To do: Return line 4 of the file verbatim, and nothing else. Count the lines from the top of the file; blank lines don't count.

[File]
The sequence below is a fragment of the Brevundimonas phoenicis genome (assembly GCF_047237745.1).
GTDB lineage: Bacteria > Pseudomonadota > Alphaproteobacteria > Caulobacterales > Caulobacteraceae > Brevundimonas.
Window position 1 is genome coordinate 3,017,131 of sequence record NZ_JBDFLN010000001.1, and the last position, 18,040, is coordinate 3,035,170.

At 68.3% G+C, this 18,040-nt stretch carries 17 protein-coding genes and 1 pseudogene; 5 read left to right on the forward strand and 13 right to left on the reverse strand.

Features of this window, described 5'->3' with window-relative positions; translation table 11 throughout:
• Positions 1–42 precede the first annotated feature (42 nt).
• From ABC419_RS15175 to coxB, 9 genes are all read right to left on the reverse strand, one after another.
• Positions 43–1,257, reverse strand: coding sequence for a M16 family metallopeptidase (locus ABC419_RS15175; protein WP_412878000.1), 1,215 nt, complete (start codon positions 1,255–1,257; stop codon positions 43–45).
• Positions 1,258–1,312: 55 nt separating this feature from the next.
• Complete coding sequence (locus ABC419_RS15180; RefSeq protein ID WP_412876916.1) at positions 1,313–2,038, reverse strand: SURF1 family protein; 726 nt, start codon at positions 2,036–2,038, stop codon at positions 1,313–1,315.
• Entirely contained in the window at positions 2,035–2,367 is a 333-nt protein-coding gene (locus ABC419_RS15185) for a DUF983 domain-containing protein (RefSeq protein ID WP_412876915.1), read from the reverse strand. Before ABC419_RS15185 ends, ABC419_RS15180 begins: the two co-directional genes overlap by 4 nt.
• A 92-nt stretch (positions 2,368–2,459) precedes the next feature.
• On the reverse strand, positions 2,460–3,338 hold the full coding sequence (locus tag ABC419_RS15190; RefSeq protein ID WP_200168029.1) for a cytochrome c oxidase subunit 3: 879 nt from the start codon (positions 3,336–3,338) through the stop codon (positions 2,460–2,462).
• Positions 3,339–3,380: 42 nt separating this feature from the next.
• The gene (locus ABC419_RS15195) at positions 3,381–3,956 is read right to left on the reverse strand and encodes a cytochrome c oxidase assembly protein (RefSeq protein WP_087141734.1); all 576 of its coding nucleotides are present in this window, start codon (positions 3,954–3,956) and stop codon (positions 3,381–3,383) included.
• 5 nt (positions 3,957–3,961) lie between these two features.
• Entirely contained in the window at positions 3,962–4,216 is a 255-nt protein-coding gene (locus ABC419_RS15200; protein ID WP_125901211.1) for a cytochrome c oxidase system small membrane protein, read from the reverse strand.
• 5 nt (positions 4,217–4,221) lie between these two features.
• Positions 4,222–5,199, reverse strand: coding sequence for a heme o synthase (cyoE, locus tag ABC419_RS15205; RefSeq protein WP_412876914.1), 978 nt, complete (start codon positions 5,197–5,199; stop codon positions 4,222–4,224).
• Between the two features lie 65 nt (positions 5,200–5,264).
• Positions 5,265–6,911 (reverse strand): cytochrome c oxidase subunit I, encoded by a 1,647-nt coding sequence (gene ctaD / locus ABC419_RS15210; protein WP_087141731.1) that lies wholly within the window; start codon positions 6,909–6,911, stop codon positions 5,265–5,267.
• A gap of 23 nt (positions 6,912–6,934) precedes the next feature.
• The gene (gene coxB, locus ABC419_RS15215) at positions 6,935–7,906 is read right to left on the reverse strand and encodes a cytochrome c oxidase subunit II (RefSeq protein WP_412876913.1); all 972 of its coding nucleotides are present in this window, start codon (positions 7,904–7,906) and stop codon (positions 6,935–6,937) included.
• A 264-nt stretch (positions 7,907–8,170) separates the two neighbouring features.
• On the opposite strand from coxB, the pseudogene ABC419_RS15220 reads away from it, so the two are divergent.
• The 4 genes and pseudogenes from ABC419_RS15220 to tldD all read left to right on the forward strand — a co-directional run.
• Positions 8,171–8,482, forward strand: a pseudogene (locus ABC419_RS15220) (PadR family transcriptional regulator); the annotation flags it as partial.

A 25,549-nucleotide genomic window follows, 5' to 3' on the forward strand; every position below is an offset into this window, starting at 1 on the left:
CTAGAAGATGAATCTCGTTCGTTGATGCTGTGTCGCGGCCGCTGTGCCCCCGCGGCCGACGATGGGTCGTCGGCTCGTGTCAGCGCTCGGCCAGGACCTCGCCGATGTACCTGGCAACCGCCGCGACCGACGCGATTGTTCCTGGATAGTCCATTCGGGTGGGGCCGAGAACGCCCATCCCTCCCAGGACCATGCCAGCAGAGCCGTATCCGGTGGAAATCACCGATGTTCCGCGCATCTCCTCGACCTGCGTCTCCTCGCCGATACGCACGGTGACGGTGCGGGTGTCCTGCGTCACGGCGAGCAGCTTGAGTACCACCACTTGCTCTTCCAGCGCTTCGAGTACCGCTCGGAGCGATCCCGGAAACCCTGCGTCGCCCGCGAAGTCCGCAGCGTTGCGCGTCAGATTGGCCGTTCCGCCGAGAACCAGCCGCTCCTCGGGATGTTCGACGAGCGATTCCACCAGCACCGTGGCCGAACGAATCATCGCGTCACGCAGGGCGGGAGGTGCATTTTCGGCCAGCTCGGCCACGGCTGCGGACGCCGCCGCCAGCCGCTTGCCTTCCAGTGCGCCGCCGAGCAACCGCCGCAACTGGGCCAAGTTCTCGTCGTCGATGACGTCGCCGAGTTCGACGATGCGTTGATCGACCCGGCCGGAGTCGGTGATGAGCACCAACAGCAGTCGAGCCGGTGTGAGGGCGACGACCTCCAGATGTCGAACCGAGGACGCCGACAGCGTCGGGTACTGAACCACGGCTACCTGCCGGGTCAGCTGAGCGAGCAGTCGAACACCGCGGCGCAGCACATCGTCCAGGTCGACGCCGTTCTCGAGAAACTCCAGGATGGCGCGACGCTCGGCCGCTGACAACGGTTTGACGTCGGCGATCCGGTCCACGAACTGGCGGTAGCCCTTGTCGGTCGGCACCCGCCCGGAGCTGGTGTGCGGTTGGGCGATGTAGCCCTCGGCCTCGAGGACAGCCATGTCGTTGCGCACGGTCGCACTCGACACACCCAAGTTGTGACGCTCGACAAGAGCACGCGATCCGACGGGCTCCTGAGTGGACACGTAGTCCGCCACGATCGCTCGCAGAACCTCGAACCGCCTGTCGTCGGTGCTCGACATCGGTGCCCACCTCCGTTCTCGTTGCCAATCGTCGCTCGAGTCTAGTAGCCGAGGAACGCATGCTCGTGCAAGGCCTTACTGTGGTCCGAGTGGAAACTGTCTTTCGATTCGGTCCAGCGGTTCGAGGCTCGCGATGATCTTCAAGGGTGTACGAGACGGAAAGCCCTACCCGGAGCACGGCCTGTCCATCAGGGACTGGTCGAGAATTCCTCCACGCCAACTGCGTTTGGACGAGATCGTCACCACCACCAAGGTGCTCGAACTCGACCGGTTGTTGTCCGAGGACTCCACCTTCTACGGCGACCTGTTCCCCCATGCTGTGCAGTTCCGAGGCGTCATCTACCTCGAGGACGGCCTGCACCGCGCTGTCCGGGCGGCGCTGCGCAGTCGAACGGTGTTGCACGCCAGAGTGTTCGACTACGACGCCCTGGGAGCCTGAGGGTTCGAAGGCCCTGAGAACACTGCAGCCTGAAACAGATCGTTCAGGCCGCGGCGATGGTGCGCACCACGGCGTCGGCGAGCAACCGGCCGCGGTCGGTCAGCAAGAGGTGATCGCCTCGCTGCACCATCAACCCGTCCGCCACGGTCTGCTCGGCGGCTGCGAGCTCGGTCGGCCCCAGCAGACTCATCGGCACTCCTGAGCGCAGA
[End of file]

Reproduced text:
At 68.3% G+C, this 18,040-nt stretch carries 17 protein-coding genes and 1 pseudogene; 5 read left to right on the forward strand and 13 right to left on the reverse strand.